Re: C/C++ guidelines
On Sep 16, 3:46 am, "Phlip" <phlip...@yahoo.com> wrote:
Robbie Marshall wrote:
I'm about to embark on a new project and for maximum portability we've
been asked to code it in the common subset of C and C++.
For maximum portability, write unit tests for all your code.
Then you can run the tests on each target platform.
There's a bit of truth there, in that the only really portable
programs are those that have been ported. Still, it won't help
you up front, if the requirements are that the code work on a
machine you don't yet have access to. While nothing can
absolutely guarantee that (not even running the tests when you
finally get access---tests can prove that the code doesn't work,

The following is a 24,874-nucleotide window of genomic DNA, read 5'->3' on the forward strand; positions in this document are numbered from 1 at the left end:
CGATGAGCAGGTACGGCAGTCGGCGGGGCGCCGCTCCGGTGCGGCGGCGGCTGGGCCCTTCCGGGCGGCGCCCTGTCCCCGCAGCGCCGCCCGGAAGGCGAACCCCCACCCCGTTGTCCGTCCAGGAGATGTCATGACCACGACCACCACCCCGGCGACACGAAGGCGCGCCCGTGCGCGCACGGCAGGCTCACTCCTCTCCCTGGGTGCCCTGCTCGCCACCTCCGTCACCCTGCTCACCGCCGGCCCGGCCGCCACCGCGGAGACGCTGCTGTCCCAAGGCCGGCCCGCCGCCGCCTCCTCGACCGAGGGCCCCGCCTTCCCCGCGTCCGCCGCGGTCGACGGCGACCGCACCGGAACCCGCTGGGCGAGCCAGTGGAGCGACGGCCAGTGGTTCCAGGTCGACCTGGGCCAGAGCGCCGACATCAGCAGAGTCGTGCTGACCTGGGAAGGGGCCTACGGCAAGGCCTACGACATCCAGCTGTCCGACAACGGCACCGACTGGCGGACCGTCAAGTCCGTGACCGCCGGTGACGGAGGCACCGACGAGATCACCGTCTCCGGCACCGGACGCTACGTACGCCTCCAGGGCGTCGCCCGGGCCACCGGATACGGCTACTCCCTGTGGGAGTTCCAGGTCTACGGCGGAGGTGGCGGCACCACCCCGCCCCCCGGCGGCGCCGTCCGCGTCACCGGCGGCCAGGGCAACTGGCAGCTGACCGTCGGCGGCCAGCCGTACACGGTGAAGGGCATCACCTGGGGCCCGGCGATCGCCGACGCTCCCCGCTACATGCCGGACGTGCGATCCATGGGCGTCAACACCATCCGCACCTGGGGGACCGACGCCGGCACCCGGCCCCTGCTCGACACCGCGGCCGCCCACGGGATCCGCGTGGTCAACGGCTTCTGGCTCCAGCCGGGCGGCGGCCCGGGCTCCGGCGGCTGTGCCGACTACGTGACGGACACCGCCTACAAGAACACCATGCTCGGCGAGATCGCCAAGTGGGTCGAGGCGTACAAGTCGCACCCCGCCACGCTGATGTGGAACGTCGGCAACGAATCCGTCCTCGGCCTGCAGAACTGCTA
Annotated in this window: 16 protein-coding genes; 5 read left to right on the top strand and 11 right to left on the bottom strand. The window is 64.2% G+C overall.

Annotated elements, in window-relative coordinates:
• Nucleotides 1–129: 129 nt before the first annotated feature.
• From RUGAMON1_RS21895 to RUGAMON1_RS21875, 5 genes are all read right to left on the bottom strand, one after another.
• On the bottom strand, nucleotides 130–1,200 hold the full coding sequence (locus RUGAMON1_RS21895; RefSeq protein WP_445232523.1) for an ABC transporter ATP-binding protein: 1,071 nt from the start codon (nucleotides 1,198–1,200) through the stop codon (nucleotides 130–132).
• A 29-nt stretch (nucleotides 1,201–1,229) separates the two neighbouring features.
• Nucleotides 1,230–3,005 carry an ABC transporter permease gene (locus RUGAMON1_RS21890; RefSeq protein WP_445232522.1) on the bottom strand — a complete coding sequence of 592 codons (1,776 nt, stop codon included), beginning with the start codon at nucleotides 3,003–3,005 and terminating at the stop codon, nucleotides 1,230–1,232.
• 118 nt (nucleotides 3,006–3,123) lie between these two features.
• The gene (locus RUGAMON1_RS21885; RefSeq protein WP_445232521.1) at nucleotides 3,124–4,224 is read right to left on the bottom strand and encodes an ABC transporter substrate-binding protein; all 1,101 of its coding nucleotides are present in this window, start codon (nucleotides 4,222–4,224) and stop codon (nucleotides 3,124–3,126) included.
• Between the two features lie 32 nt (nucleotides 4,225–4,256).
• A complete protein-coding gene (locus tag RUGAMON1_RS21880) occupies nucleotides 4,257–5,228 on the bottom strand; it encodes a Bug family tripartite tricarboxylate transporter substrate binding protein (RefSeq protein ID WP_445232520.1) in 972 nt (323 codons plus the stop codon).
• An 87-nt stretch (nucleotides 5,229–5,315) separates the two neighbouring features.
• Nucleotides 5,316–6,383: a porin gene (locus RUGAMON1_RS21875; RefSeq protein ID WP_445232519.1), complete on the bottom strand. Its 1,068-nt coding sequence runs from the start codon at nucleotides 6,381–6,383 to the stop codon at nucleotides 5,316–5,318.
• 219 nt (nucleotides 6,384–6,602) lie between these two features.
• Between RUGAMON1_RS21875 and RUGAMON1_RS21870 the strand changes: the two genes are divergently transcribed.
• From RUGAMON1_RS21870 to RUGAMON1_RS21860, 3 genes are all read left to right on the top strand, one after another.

but never that it does), knowing things that typically cause
portability problems, and avoiding them, can increase your
chances of not having too many problems in a port.
For _real_ portability (not just "tell our boss we are
portable" portability), you could configure a test server on
each target platform. Run the test suite each time you
integrate, automatically on each platform. Configure them to
e-mail all the developers if the tests break on any platform.
Which is fine (and definitely should be done) for the platforms
you have access to today. It doesn't help for those that you
might encounter in the future.
James Kanze (GABI Software) email:firstname.lastname@example.org
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